Sometimes you don’t need to think, you just need to act.

This is something Meadow Lake’s Dwayne Voth understands wholeheartedly following a 2018 bear attack in the Meadow Lake Provincial Park and his subsequent efforts to not only intervene, but to also potentially save a life. These efforts were recognized last week when Voth travelled to Rideau Hall in Ottawa where he was presented with a Medal of Bravery from Gov. Gen. Mary Simon. The presentation took pace Sept. 9.

“It’s very honouring and humbling at the same time,” Voth told Northern Pride shortly after receiving his award. “It was very humbling being with the many other recipients who were there and hearing their stories too. There were 41 other recipients here from across Canada. Meeting the governor general was also quite an honour.”

On June 10, 2018, Lanigan resident Casadi Schroeder was awakened by the sound of a black bear outside her cabin at Bethel Gospel Camp located near Jeannette Lake. She went to investigate and, as the bear charged toward her, her husband, Brad, ran from the cabin and started punching and kicking the animal. From his own cabin, Voth heard screaming and looked out to see the bear clawing the woman’s legs. He ran outside and struck at the animal, before pulling the Schroeders back inside his cabin. Conservation officers and emergency services arrived soon after to remove the bear.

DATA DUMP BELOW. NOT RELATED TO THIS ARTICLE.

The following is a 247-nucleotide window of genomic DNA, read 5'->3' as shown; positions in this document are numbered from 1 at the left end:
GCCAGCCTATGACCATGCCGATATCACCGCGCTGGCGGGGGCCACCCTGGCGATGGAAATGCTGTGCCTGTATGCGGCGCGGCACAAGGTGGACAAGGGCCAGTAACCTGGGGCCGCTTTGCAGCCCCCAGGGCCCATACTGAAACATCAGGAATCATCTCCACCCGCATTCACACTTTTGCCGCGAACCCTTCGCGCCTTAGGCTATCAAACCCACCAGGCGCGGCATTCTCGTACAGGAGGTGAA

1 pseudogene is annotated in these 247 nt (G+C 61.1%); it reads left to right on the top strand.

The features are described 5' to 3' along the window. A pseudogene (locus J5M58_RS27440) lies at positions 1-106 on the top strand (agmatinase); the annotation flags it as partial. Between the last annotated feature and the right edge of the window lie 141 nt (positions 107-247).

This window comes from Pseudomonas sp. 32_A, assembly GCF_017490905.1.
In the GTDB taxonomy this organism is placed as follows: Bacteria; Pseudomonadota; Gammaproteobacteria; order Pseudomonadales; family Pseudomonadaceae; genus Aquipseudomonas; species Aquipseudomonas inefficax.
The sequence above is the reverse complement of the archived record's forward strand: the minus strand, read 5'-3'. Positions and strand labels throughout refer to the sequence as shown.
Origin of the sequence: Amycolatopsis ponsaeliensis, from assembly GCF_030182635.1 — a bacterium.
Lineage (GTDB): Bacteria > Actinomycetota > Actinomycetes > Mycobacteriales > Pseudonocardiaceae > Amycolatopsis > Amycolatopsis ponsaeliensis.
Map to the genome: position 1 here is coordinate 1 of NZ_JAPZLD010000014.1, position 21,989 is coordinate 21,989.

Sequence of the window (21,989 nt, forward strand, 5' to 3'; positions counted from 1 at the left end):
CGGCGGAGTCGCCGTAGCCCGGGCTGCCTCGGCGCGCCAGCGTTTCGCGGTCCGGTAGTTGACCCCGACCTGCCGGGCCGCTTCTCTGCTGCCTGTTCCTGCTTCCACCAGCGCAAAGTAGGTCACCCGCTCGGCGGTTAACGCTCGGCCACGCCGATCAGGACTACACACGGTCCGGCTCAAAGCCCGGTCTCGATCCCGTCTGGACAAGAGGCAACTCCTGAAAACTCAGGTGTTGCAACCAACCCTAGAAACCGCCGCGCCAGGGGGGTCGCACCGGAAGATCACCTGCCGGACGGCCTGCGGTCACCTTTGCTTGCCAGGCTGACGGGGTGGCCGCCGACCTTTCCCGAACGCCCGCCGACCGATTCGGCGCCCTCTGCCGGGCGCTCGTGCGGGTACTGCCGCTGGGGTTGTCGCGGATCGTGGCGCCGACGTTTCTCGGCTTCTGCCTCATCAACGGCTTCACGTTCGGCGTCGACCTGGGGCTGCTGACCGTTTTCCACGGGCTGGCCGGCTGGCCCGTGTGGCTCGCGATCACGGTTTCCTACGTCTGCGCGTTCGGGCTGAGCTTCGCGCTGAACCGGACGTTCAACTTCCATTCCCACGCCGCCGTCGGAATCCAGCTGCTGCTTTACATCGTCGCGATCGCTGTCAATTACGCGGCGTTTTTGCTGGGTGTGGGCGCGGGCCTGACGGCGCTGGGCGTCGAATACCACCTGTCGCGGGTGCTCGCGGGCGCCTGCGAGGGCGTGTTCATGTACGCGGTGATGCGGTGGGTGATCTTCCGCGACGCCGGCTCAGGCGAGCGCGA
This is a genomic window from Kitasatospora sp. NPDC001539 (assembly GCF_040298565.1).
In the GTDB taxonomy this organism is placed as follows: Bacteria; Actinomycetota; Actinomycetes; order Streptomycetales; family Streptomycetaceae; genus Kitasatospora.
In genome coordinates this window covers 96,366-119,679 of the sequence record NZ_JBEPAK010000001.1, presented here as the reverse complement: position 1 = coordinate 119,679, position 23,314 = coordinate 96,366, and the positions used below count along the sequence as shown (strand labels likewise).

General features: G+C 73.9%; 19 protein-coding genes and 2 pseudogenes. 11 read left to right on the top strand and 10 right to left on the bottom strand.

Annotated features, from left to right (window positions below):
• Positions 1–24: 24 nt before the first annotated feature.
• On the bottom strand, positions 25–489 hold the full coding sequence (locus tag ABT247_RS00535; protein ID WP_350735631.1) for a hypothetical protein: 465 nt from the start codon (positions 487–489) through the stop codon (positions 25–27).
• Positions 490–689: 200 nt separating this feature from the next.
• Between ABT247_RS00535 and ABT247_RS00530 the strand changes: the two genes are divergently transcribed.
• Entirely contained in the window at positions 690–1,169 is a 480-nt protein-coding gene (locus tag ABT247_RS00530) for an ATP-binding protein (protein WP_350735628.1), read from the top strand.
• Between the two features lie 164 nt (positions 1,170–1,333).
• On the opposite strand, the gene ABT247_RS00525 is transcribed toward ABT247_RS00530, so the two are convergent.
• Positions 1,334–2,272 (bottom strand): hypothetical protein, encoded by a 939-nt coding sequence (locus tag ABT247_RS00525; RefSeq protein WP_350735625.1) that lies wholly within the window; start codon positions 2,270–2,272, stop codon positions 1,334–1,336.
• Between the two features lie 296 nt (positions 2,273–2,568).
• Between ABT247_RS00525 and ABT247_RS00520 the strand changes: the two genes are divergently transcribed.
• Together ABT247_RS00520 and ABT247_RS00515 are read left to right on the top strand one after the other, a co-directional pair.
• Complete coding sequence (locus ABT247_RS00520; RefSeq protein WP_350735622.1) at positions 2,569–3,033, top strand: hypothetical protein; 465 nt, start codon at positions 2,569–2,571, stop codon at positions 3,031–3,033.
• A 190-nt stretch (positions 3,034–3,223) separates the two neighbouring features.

“It was about 7:30 a.m. on a Sunday morning,” Voth recalled. “We woke up to a lady on our doorstep screaming for us to let her in. I opened the door and saw this bear on her, mauling her. My reaction was to try to do my best to punch and fight the bear in an effort to free her from the bear. Her husband was there as well, doing the same thing.”

Brad Schroeder also received a Medal of Bravery, which was presented to him at a previous ceremony.

“There was a point where the bear did jump back and we were able to get both Casadi and Brad into our cabin,” Voth continued. “We tried to close the door, but the bear still had his head inside. I kicked him as much as I could until he took his head out, and then I was able to pull the door shut.”

Voth was not injured during the incident.

“I was very fortunate, but Brad was quite injured and, of course, Casadi was as well,” he noted. “I acted very much on instinct. My wife, Jennifer, was in the cabin as well and was able to get our kids into their room and out of the way. She also helped Casadi out as well, she helped take care of her.”

Voth’s recent trip to Ottawa was his first ever and, in addition to the ceremony at Rideau Hall, he and his family also made the most of their time in the nation’s capital.

“We’ve been touring around – our hotel is quite close to Parliament Hill,” he said. “We’ve been looking at the sights around here. There are a lot of historical buildings. We also visited the ByWard Market, which was quite interesting. Gary Vidal, our local MP, is also here with us and plans to give us a tour of the House of Commons, and we’ll probably head (across the river) to Gatineau, Québec and take in the historical museum there. This is a very beautiful, calm place.”